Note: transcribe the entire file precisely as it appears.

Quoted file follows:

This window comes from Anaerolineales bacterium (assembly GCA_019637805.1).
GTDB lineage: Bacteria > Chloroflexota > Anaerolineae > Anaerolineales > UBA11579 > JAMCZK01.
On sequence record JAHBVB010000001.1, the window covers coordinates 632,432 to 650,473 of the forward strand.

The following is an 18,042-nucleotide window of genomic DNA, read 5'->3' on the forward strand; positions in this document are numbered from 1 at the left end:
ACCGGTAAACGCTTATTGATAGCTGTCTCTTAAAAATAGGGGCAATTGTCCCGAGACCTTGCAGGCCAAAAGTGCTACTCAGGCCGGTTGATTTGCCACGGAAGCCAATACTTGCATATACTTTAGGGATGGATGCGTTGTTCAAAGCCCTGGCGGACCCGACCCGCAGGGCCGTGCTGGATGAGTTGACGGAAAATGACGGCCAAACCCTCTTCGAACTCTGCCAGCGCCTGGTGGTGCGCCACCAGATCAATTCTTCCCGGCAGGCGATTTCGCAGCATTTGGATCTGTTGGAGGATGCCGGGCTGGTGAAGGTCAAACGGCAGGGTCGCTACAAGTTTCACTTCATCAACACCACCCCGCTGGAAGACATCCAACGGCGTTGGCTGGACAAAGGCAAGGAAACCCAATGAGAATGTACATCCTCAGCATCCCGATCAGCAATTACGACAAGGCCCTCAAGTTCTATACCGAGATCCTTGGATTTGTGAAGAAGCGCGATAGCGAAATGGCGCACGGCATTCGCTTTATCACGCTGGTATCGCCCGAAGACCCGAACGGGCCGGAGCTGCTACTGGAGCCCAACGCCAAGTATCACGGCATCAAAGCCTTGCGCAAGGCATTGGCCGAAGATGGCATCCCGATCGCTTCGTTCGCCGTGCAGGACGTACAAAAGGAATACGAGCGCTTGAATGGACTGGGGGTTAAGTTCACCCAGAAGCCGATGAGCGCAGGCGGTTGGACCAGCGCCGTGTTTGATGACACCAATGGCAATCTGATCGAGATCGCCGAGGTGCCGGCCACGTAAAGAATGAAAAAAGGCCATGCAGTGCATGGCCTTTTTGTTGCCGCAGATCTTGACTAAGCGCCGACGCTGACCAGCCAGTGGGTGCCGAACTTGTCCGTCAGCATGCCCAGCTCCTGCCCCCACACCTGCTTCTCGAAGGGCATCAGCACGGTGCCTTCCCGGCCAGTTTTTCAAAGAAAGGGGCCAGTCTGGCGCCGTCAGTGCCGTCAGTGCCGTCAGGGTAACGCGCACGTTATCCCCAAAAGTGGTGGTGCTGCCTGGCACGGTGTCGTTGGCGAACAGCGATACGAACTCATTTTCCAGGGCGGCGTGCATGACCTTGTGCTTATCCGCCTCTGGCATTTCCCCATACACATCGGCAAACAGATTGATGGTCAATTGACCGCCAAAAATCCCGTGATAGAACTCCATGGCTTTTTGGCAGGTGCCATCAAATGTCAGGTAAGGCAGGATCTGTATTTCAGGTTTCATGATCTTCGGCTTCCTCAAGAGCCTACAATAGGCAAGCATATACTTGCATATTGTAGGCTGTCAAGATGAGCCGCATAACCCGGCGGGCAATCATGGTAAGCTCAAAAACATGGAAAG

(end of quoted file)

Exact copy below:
This window comes from Anaerolineales bacterium (assembly GCA_019637805.1).
GTDB lineage: Bacteria > Chloroflexota > Anaerolineae > Anaerolineales > UBA11579 > JAMCZK01.
On sequence record JAHBVB010000001.1, the window covers coordinates 632,432 to 650,473 of the forward strand.

The following is an 18,042-nucleotide window of genomic DNA, read 5'->3' on the forward strand; positions in this document are numbered from 1 at the left end:
ACCGGTAAACGCTTATTGATAGCTGTCTCTTAAAAATAGGGGCAATTGTCCCGAGACCTTGCAGGCCAAAAGTGCTACTCAGGCCGGTTGATTTGCCACGGAAGCCAATACTTGCATATACTTTAGGGATGGATGCGTTGTTCAAAGCCCTGGCGGACCCGACCCGCAGGGCCGTGCTGGATGAGTTGACGGAAAATGACGGCCAAACCCTCTTCGAACTCTGCCAGCGCCTGGTGGTGCGCCACCAGATCAATTCTTCCCGGCAGGCGATTTCGCAGCATTTGGATCTGTTGGAGGATGCCGGGCTGGTGAAGGTCAAACGGCAGGGTCGCTACAAGTTTCACTTCATCAACACCACCCCGCTGGAAGACATCCAACGGCGTTGGCTGGACAAAGGCAAGGAAACCCAATGAGAATGTACATCCTCAGCATCCCGATCAGCAATTACGACAAGGCCCTCAAGTTCTATACCGAGATCCTTGGATTTGTGAAGAAGCGCGATAGCGAAATGGCGCACGGCATTCGCTTTATCACGCTGGTATCGCCCGAAGACCCGAACGGGCCGGAGCTGCTACTGGAGCCCAACGCCAAGTATCACGGCATCAAAGCCTTGCGCAAGGCATTGGCCGAAGATGGCATCCCGATCGCTTCGTTCGCCGTGCAGGACGTACAAAAGGAATACGAGCGCTTGAATGGACTGGGGGTTAAGTTCACCCAGAAGCCGATGAGCGCAGGCGGTTGGACCAGCGCCGTGTTTGATGACACCAATGGCAATCTGATCGAGATCGCCGAGGTGCCGGCCACGTAAAGAATGAAAAAAGGCCATGCAGTGCATGGCCTTTTTGTTGCCGCAGATCTTGACTAAGCGCCGACGCTGACCAGCCAGTGGGTGCCGAACTTGTCCGTCAGCATGCCCAGCTCCTGCCCCCACACCTGCTTCTCGAAGGGCATCAGCACGGTGCCTTCCCGGCCAGTTTTTCAAAGAAAGGGGCCAGTCTGGCGCCGTCAGTGCCGTCAGTGCCGTCAGGGTAACGCGCACGTTATCCCCAAAAGTGGTGGTGCTGCCTGGCACGGTGTCGTTGGCGAACAGCGATACGAACTCATTTTCCAGGGCGGCGTGCATGACCTTGTGCTTATCCGCCTCTGGCATTTCCCCATACACATCGGCAAACAGATTGATGGTCAATTGACCGCCAAAAATCCCGTGATAGAACTCCATGGCTTTTTGGCAGGTGCCATCAAATGTCAGGTAAGGCAGGATCTGTATTTCAGGTTTCATGATCTTCGGCTTCCTCAAGAGCCTACAATAGGCAAGCATATACTTGCATATTGTAGGCTGTCAAGATGAGCCGCATAACCCGGCGGGCAATCATGGTAAGCTCAAAAACATGGAAAG